Marijuana took center stage at legislative session

LAS VEGAS - The 2017 legislative session, also called by many the "marijuana session," just ended, and lawmakers introduced over a dozen marijuana-related bills.  Roughly a third of them are likely to become law.

Last November, voters approved recreational pot last, so during this legislative session, lawmakers scrambled to regulate the budding industry.

Senate Bill 344, one of the most high-profile bills to pass had unanimous support from lawmakers.
   
SB 344 would mandate childproof packaging for marijuana edibles, as well as add restrictions to shapes and other ways cannabis-infused candies and baked goods or presented.  It's done to make them less enticing and accessible to children.
   
Governor Brian Sandoval, R-NV, is expected to sign the bill into law.
  
During the legislative session, the DUI was also updated.  The law now mandates blood testing for THC content in the blood.
   
Assembly Bill 422 moves the regulation of the state's marijuana programs into the department of taxation.  A bill that adds a 10 percent tax on top of the existing 15 percent tax on recreational marijuana passed with the money going toward the state's rainy day fund.
  
AB 422 also raises the excise tax on medical marijuana from 2 percent to 15 percent.  Governor Sandoval says he will sign the bill.

State Senator Tick Segerblom, the father of the state's marijuana programs, spoke to 8 News NOW to get his thoughts on the marijuana votes.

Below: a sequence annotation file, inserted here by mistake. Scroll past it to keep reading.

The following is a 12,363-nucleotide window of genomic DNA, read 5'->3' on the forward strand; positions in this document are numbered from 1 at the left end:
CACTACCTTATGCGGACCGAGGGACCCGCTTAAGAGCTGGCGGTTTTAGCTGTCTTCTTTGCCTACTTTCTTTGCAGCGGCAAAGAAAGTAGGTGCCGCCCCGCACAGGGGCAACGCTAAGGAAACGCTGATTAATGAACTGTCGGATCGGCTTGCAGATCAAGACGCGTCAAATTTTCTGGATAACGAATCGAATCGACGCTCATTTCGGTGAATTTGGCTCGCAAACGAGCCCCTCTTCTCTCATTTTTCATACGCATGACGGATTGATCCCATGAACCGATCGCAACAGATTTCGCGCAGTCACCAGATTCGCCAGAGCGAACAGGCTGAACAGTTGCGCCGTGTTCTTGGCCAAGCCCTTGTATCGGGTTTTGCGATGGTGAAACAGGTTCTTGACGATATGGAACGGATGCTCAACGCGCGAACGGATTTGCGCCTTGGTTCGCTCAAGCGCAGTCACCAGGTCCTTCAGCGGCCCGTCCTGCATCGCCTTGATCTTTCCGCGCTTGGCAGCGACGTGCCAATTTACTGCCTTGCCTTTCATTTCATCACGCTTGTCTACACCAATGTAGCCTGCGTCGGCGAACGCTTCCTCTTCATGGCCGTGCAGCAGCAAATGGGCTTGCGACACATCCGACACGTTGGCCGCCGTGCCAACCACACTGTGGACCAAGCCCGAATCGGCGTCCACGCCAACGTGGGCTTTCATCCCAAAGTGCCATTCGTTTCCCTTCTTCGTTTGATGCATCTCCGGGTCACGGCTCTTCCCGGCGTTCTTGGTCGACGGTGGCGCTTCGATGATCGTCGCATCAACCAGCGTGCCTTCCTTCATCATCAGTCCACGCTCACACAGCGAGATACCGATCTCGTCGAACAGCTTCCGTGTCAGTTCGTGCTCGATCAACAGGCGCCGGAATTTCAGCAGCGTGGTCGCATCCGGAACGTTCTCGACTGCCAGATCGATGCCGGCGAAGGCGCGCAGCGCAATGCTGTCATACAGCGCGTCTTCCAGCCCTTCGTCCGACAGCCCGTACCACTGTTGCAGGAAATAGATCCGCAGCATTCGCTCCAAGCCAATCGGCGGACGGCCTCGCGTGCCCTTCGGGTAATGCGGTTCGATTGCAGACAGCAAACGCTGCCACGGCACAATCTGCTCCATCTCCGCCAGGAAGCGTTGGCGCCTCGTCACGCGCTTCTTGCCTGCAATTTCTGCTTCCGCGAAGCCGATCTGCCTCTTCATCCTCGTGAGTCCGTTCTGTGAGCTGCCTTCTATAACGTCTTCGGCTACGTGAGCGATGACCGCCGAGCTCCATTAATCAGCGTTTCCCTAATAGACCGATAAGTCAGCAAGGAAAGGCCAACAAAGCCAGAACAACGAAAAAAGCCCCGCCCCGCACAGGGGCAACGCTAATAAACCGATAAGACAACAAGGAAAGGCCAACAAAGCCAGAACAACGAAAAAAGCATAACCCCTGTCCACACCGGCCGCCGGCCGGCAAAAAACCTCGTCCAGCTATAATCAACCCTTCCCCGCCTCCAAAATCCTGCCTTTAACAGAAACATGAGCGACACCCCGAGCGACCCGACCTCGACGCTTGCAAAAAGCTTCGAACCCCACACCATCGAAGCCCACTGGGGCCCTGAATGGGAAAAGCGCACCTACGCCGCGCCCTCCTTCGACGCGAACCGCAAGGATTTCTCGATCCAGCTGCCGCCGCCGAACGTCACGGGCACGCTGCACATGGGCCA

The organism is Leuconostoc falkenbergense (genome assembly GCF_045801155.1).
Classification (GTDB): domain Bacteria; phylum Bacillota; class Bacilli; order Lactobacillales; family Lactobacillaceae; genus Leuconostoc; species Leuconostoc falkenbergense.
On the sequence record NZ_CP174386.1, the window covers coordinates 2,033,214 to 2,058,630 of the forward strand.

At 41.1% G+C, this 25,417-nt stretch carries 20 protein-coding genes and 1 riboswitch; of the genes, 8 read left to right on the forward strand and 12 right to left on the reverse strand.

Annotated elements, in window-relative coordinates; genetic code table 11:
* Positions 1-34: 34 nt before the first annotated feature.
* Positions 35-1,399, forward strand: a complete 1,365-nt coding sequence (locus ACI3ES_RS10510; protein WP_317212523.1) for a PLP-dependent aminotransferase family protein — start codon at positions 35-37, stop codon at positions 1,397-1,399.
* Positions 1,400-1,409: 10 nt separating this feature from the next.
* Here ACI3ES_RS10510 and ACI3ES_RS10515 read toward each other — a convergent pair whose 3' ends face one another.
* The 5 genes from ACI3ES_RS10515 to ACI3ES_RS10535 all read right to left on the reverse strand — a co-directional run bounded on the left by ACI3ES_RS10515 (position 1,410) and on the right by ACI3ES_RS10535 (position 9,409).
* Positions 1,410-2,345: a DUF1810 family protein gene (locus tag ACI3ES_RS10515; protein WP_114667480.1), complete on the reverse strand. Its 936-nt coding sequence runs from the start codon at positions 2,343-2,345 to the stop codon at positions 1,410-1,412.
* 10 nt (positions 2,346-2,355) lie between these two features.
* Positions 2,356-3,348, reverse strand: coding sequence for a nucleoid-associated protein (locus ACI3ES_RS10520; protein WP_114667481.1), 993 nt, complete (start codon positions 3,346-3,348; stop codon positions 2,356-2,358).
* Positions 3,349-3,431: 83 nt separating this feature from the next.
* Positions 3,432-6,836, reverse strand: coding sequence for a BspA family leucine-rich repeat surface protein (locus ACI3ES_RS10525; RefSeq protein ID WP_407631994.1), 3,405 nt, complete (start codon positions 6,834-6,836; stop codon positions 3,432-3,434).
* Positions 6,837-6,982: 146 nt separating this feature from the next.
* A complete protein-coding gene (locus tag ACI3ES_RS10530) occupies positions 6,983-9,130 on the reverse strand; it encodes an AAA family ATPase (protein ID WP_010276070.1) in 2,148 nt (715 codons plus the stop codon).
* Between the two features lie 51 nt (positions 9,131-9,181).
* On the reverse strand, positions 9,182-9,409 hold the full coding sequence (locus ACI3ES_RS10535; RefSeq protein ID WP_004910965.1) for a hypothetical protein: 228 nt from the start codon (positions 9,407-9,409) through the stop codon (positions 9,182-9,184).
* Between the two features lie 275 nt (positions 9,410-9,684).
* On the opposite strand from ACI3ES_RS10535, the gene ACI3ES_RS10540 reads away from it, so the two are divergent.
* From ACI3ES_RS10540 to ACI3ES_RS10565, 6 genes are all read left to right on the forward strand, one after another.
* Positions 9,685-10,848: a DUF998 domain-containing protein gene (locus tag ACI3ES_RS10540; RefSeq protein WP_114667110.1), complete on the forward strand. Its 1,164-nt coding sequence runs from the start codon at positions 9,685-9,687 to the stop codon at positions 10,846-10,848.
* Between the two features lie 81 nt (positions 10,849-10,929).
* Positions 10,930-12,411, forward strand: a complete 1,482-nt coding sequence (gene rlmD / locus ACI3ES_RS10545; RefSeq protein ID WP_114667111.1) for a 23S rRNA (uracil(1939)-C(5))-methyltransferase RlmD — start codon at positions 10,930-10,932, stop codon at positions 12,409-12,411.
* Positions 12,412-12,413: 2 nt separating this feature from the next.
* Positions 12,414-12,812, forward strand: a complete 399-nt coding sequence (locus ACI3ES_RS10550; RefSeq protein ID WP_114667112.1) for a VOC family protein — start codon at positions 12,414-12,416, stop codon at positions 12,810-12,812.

"Well, the big one is combining the two things, getting the governor's 10 percent tax, Segerblom said.  "Then we have the edibles thing too -- Senator Farley's bill.  But everything was just positive."

A bill that failed on the cannabis front in the legislature is a bill that would vacate marijuana-related convictions in the past that are now legal under the new law.  For example, possession of up to an ounce of weed did not make the cut.

Several modifications to the tax structure also died, and lawmakers passed two other bills, one that would have prohibited certain licensing boards from disciplining employees who use medical marijuana, and another that outlaws the use of cannabis-infused oils in massages, but the governor vetoed them.

Another bill vetoed is one that would have allowed medical marijuana establishments to offer apprenticeship programs.


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